I have a lot of books about English history and I read lots of stories about Richmond Palace in these. I looked at a map in December and I saw that the town is not so far from my accommodation. I knew that the Palace was destroyed, but I'm interested in the spot. So we planned a trip to the town.
Richmond was a royal residence from 1327 to 1649. At that time there was a village in county Surrey. Today it's a part of London Borough, a popular resting place and residence. Many people organise excursions there on weekends.
The first inhabitant of the palace was Edward III in his childhood . According to old documents, the furniture and decorations of the palace were splendid. The tapestries showed the heroic deeds of kings.
There is a survived old blueprint from 1649. According to it the building consisted of rubble stone, it was three storeys high, and had 14 gun towers. The large hall was 30 ms long and 12 ms wide, and there was a Chapel in the same size and a large library room.
Henry VII. died in 1509 here.
There was the residence of Mary Tudor, Henry VIII.'s older daughter in 1533. Henry VIII. gave the palace to his fourth wife, Anna Cleve, as a divorce present in 1540. The palace was the favorite place of Queen Elizabeth I., who died in 1603 here.
Charles I. established the Richmond Park (Old Deer Park) in 1637, where there are more than 600 deer without restriction these days, too.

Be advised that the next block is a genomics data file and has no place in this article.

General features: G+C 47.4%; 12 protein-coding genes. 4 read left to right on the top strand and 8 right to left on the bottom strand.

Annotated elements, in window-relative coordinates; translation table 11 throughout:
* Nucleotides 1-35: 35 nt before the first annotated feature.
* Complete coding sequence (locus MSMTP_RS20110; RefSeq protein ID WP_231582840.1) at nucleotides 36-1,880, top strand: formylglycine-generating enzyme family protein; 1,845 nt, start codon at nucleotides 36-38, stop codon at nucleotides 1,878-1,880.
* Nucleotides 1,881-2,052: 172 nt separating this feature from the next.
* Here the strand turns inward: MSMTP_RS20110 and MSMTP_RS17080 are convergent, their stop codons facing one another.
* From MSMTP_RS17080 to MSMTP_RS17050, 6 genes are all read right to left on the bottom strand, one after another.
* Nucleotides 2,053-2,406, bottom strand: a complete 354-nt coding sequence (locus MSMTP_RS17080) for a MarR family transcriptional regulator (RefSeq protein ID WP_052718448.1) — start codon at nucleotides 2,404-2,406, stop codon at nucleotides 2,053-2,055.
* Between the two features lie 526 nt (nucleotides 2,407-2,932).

Charles I. was executed in 1649, and the Parliament sold the palace a few months later. After that the significant part of the palace was demolished during 10 years, the materials was used elsewhere again. The remaining ruins had never been rebuilt. Today the Gate house of the palace and some of the old street signs remind us of the former palace.
Richmond Park belong to the Royal Parks. It is the largest of the eight Royal Parks. The area is 955 hectares and it is the second largest park in London. The park is a nature reserve, too.
The Parliament announced that the park is a public park in 1872, but it's not allowed to collect firewood. This law is still valid. The 10 buildings and the fence are under extra protection today.
Thatched House Lodge was the London home of U.S. General Eisenhower during the Second World War. Since 1963 it has been the residence of Princess Alexandra.
Edward VIII was born at White Lodge in 1894 and his brother Prince Albert, Duke of York (the future George VI), and the Duchess of York (later Queen Elizabeth the Queen Mother), lived there in the 1920s.
King Henry's Mound, a burial site. Henry VIII stood on the mound to watch for a sign from St Paul's that Anne Boleyn had been executed at the Tower and that he was then free to marry Jane Seymour.
The gates are open daytime, where car traffic goes, with max. 20 km/hour speed. The park is open for cyclists and walkers day and night.
Unfortunately we didn't have enough time to look around in the park, so I have to go again this summer.